Paterson banks on gay marriage to rebound from new polling depths

Since Bill Clinton signed the Defense of Marriage Act and since George W. Bush championed the Federal Marriage Amendment during his re-election campaign, we have gotten used to politicians drumming up their opposition to gay marriage for nakedly opportunistic purposes.

Who could have thought that public opinion would change so quickly that, in 2009, a Governor would showcase his support for gay marriage - and hope that his numbers shoot up? This is exactly what is happening in New York, where David Paterson announced last week that he will lobby the state legislature to pass a bill legalizing gay marriage. He thus becomes the first Governor to actively push for the legalization of gay-marriage.

This development is somewhat of a surprise: Even though state Democrats promised to take up the measure during the 2008 campaign, party leaders had since sent signs that they would delay considering such legislation for at least two years.

Last fall, 3 Democratic state Senators threatened to leave the caucus and allow the GOP to keep control of the chamber; this created a chaotic situation in which Democratic leaders offered them a stunning amount of concessions before retreating. Same-sex marriage was an important issue during these negotiations: state Sen. Ruben Diaz, a hardcore homophobe, was threatening to back Republicans based on gay rights.

Democratic leaders reportedly promised Diaz that they would not introduce a gay marriage bill in this session in exchange for his support, and Diaz did say that he had been reassured enough to be comfortable staying in the caucus. And for many months, it indeed looked like gay marriage had disappeared from Albany’s political debate. (To be fair, New York had so many budgetary problems that state politicians had no time to deal with anything else.) Yet, Paterson suddenly seized the issue - and he is now showing no sign of backing down.

Yet, Paterson is now being criticized by those who say that the Governor knows full-well that Democrats do not have the votes to pass such legislation in the state Senate - and that he is endangering the gay-rights momentum for electoral gain.

Indeed, Democrats only control a narrow majority of the state Senate (32-30) and a number of socially conservative Democrats, among which there is Diaz, are sure to vote against the legislation. This does not mean that the state Senate is sure to defeat the measure: Republican lawmakers like state Sen. Thomas Morahan and state Sen. Kemp Hannon have not ruled out supporting gay-marriage - though they have indicated that they lean against it.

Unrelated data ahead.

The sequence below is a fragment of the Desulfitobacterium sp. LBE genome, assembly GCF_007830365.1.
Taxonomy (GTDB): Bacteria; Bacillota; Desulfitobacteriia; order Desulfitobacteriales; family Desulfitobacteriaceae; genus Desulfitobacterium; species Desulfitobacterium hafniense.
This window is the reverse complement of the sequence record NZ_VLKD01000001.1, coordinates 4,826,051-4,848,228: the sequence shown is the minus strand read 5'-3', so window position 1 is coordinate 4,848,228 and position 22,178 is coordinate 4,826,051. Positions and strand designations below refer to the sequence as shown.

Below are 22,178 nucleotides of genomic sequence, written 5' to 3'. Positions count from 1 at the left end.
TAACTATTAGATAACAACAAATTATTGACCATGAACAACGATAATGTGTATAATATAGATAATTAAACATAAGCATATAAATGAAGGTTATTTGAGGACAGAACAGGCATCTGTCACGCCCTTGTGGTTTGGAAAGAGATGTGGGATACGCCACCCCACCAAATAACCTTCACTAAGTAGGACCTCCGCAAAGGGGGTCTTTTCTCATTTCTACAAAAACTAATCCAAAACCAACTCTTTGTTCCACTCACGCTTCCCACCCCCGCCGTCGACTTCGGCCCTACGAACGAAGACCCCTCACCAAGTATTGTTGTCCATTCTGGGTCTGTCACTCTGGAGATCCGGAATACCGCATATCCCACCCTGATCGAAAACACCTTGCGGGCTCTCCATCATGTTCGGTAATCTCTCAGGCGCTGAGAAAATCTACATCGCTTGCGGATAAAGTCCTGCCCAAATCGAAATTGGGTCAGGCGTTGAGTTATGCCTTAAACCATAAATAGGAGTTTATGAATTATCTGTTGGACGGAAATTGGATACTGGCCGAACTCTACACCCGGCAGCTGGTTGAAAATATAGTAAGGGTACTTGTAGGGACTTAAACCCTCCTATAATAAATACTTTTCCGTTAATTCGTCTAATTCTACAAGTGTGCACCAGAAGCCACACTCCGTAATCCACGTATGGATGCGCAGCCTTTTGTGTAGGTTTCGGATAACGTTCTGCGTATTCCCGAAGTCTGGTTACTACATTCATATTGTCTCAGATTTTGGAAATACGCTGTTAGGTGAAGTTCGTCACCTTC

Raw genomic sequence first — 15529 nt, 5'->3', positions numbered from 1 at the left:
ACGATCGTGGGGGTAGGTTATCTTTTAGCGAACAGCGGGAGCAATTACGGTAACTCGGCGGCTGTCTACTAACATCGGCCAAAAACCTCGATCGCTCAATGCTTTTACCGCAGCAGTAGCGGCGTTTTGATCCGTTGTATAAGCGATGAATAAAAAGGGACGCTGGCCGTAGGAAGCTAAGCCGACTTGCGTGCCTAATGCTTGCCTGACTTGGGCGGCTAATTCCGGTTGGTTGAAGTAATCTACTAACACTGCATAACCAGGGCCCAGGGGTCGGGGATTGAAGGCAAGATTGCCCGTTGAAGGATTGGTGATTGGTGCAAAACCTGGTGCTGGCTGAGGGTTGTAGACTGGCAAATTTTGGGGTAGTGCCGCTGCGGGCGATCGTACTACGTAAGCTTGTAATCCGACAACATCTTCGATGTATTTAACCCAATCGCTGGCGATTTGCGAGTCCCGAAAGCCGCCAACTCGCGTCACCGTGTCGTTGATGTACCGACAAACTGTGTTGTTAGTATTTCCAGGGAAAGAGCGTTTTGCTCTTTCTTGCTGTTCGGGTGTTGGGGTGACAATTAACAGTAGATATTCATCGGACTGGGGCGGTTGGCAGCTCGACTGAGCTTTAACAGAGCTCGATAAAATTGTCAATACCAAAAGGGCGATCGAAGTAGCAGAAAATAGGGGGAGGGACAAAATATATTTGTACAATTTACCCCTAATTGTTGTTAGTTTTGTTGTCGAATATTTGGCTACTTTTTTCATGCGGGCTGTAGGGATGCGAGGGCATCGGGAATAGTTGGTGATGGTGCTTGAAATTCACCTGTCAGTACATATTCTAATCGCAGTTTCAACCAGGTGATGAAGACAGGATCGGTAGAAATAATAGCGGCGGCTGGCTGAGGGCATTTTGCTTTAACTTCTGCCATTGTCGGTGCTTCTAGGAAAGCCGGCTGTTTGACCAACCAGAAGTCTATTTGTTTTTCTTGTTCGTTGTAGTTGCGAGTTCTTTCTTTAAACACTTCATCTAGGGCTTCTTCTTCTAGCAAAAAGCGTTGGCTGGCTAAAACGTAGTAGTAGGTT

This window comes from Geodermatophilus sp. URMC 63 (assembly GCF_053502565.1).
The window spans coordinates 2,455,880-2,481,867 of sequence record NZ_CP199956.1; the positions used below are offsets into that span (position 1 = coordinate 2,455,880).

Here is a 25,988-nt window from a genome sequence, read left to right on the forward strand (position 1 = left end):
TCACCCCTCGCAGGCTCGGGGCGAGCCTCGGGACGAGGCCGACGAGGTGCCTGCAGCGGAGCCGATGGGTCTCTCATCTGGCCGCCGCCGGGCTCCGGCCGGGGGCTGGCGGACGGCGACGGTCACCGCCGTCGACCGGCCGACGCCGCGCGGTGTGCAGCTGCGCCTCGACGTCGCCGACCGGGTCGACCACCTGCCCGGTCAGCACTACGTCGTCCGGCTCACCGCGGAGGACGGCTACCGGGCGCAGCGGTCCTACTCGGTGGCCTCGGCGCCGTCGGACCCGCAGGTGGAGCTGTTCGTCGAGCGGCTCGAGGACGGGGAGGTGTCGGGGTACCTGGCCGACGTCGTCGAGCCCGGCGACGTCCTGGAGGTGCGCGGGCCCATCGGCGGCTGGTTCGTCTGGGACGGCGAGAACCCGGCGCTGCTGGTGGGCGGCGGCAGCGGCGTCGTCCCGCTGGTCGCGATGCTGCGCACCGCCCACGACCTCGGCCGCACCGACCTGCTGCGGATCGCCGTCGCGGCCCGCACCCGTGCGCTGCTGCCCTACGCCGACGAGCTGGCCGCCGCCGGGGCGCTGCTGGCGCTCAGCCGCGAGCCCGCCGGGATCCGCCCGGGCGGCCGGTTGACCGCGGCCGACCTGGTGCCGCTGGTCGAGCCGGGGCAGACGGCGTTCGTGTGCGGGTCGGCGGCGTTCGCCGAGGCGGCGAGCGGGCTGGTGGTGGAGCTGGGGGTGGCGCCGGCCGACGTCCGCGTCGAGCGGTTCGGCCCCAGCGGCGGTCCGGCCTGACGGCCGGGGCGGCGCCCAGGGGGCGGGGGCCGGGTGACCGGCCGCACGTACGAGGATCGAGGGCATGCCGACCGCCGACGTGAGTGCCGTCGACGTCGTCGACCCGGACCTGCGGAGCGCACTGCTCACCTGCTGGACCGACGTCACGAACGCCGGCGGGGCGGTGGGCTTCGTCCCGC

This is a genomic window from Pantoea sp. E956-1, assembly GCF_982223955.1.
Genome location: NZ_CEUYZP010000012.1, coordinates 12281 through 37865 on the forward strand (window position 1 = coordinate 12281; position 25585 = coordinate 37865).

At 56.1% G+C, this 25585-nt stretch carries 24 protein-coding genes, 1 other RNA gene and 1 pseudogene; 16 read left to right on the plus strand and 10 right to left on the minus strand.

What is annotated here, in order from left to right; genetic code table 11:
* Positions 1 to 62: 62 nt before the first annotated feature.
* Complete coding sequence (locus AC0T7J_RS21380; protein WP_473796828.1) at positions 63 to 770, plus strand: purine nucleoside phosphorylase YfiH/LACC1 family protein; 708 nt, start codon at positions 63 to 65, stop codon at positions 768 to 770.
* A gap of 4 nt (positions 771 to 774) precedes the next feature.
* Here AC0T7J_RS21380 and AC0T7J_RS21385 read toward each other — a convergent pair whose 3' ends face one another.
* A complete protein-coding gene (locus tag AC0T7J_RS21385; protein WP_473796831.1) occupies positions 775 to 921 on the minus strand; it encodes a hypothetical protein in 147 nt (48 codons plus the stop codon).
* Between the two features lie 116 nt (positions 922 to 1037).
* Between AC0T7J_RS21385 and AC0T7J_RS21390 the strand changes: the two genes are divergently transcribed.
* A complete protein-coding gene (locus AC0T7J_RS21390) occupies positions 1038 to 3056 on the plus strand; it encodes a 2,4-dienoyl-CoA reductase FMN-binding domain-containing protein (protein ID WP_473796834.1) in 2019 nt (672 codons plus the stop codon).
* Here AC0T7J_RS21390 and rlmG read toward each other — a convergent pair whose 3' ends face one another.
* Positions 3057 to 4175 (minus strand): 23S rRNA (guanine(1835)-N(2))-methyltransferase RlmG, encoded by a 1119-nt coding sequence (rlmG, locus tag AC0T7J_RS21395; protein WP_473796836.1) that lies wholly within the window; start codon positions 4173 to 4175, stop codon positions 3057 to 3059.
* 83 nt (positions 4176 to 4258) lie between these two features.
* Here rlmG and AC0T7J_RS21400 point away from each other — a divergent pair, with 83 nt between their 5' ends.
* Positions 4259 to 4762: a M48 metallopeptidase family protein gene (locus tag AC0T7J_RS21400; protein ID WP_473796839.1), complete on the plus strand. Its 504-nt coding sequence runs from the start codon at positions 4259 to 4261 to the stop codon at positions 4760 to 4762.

(The situation is similar to that in the Vermont House: As 7 Democrats voted to uphold Governor Douglas’s veto, gay-marriage proponents would not have succeeded in legalizing same-sex marriage without the support of Republican lawmakers.)

Paterson and Smith are now said to be in disagreement over whether the bill should be brought to the floor for a vote if it looks like the legislation would fail, with the Governor arguing for the affirmative and the Majority Leader responding that he will not schedule a vote until he is sure he has “32 - if not 34″ votes. Let me add that I am not convinced by the argument that a defeat in the state Senate would be a significant setback for gay-right advocates: It’s not like the issue of gay marriage is going away and that its proponents only have one shot at passing it - so a failed legislation could always be reintroduced in two years.

It is probable that Smith wants to avoid forcing reluctant Democrats to support a bill they fear will cause them trouble unless he is sure that it is worth the trouble. But such political fear does not seem to be justified: A new Siena poll shows that 53% of New Yorkers want the state Senate to pass legalize gay marriage, with only 39% oppose the move! Some details:

  • Interestingly, the support is not just confined to New York City: A majority of respondents back same-sex marriage in every region of the state! 50% to 40% in upstate, 58% to 36% in NYC and 51% to 42% in the suburbs.
  • Nearly a third of Republicans favor same-sex marriage - while a third of Democrats oppose it. But most interesting is the support among third-party or independent voters: 67% support gay marriage versus 24%.
  • Latinos are also strongly in favor, 57% to 31% - though African-Americans oppose same-sex marriage 44% to 49%.

Public opinion has shifted decisively in favor of gay rights. Could that be enough to pressure Republican lawmakers from socially liberal districts to back the legislation?

In any case, there seems to be little basis for a backlash against politicians who supported gay marriage - unlike what Rudy Giuliani predicted over the week-end. “This will create a grass-roots movement. This is the kind of issue that, in many ways, is somewhat beyond politics,” said the former New York Mayor who is now said to be mulling a statewide run in 2010.